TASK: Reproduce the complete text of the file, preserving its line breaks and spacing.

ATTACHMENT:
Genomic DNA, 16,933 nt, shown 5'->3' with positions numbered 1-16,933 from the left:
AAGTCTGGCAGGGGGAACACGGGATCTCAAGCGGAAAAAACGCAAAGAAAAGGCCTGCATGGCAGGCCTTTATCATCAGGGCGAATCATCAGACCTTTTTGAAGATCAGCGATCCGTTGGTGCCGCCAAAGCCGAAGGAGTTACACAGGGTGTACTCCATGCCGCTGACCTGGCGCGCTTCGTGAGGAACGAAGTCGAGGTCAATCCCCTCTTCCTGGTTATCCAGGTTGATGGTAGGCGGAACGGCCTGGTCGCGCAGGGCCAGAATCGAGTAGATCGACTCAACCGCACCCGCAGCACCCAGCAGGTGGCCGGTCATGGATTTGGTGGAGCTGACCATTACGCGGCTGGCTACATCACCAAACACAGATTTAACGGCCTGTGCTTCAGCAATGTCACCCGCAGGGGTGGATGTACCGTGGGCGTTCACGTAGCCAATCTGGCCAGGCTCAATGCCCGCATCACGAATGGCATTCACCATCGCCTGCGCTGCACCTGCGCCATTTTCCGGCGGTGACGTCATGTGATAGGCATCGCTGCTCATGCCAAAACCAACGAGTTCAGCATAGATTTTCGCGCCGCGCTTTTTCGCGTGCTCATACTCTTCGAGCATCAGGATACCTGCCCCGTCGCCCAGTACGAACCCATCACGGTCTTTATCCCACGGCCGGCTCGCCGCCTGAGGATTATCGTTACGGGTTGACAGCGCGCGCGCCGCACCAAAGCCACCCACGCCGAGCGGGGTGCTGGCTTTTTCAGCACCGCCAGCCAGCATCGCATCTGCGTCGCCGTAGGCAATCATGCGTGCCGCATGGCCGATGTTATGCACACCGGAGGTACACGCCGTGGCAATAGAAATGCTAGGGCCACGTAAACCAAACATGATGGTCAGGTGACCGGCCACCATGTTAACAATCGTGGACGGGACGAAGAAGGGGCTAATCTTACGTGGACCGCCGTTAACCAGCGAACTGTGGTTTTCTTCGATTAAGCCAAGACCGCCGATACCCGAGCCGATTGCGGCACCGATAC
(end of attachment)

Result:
Genomic DNA, 16,933 nt, shown 5'->3' with positions numbered 1-16,933 from the left:
AAGTCTGGCAGGGGGAACACGGGATCTCAAGCGGAAAAAACGCAAAGAAAAGGCCTGCATGGCAGGCCTTTATCATCAGGGCGAATCATCAGACCTTTTTGAAGATCAGCGATCCGTTGGTGCCGCCAAAGCCGAAGGAGTTACACAGGGTGTACTCCATGCCGCTGACCTGGCGCGCTTCGTGAGGAACGAAGTCGAGGTCAATCCCCTCTTCCTGGTTATCCAGGTTGATGGTAGGCGGAACGGCCTGGTCGCGCAGGGCCAGAATCGAGTAGATCGACTCAACCGCACCCGCAGCACCCAGCAGGTGGCCGGTCATGGATTTGGTGGAGCTGACCATTACGCGGCTGGCTACATCACCAAACACAGATTTAACGGCCTGTGCTTCAGCAATGTCACCCGCAGGGGTGGATGTACCGTGGGCGTTCACGTAGCCAATCTGGCCAGGCTCAATGCCCGCATCACGAATGGCATTCACCATCGCCTGCGCTGCACCTGCGCCATTTTCCGGCGGTGACGTCATGTGATAGGCATCGCTGCTCATGCCAAAACCAACGAGTTCAGCATAGATTTTCGCGCCGCGCTTTTTCGCGTGCTCATACTCTTCGAGCATCAGGATACCTGCCCCGTCGCCCAGTACGAACCCATCACGGTCTTTATCCCACGGCCGGCTCGCCGCCTGAGGATTATCGTTACGGGTTGACAGCGCGCGCGCCGCACCAAAGCCACCCACGCCGAGCGGGGTGCTGGCTTTTTCAGCACCGCCAGCCAGCATCGCATCTGCGTCGCCGTAGGCAATCATGCGTGCCGCATGGCCGATGTTATGCACACCGGAGGTACACGCCGTGGCAATAGAAATGCTAGGGCCACGTAAACCAAACATGATGGTCAGGTGACCGGCCACCATGTTAACAATCGTGGACGGGACGAAGAAGGGGCTAATCTTACGTGGACCGCCGTTAACCAGCGAACTGTGGTTTTCTTCGATTAAGCCAAGACCGCCGATACCCGAGCCGATTGCGGCACCGATAC